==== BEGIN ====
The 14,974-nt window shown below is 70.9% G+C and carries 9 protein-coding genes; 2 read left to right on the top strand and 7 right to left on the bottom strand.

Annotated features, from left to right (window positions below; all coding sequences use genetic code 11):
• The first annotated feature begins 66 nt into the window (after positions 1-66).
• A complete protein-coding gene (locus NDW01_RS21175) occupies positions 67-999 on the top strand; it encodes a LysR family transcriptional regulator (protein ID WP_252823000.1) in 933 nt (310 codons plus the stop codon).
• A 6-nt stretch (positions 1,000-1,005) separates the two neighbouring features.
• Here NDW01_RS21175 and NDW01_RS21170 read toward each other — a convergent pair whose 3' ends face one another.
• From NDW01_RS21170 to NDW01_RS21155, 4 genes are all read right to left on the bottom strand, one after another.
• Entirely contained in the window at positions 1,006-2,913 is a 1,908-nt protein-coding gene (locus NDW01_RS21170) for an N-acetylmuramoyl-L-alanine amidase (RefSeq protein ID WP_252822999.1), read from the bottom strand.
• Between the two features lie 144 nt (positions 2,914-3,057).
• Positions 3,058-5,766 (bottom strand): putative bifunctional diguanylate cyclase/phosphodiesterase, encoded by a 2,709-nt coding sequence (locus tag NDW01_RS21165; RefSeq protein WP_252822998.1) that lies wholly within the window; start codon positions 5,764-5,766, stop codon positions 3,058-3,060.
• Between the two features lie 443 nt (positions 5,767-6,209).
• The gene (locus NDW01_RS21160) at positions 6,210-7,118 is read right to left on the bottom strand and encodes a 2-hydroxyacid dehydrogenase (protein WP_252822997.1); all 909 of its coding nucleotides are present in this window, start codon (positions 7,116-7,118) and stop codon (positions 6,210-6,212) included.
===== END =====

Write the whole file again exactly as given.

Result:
The 14,974-nt window shown below is 70.9% G+C and carries 9 protein-coding genes; 2 read left to right on the top strand and 7 right to left on the bottom strand.

Annotated features, from left to right (window positions below; all coding sequences use genetic code 11):
• The first annotated feature begins 66 nt into the window (after positions 1-66).
• A complete protein-coding gene (locus NDW01_RS21175) occupies positions 67-999 on the top strand; it encodes a LysR family transcriptional regulator (protein ID WP_252823000.1) in 933 nt (310 codons plus the stop codon).
• A 6-nt stretch (positions 1,000-1,005) separates the two neighbouring features.
• Here NDW01_RS21175 and NDW01_RS21170 read toward each other — a convergent pair whose 3' ends face one another.
• From NDW01_RS21170 to NDW01_RS21155, 4 genes are all read right to left on the bottom strand, one after another.
• Entirely contained in the window at positions 1,006-2,913 is a 1,908-nt protein-coding gene (locus NDW01_RS21170) for an N-acetylmuramoyl-L-alanine amidase (RefSeq protein ID WP_252822999.1), read from the bottom strand.
• Between the two features lie 144 nt (positions 2,914-3,057).
• Positions 3,058-5,766 (bottom strand): putative bifunctional diguanylate cyclase/phosphodiesterase, encoded by a 2,709-nt coding sequence (locus tag NDW01_RS21165; RefSeq protein WP_252822998.1) that lies wholly within the window; start codon positions 5,764-5,766, stop codon positions 3,058-3,060.
• Between the two features lie 443 nt (positions 5,767-6,209).
• The gene (locus NDW01_RS21160) at positions 6,210-7,118 is read right to left on the bottom strand and encodes a 2-hydroxyacid dehydrogenase (protein WP_252822997.1); all 909 of its coding nucleotides are present in this window, start codon (positions 7,116-7,118) and stop codon (positions 6,210-6,212) included.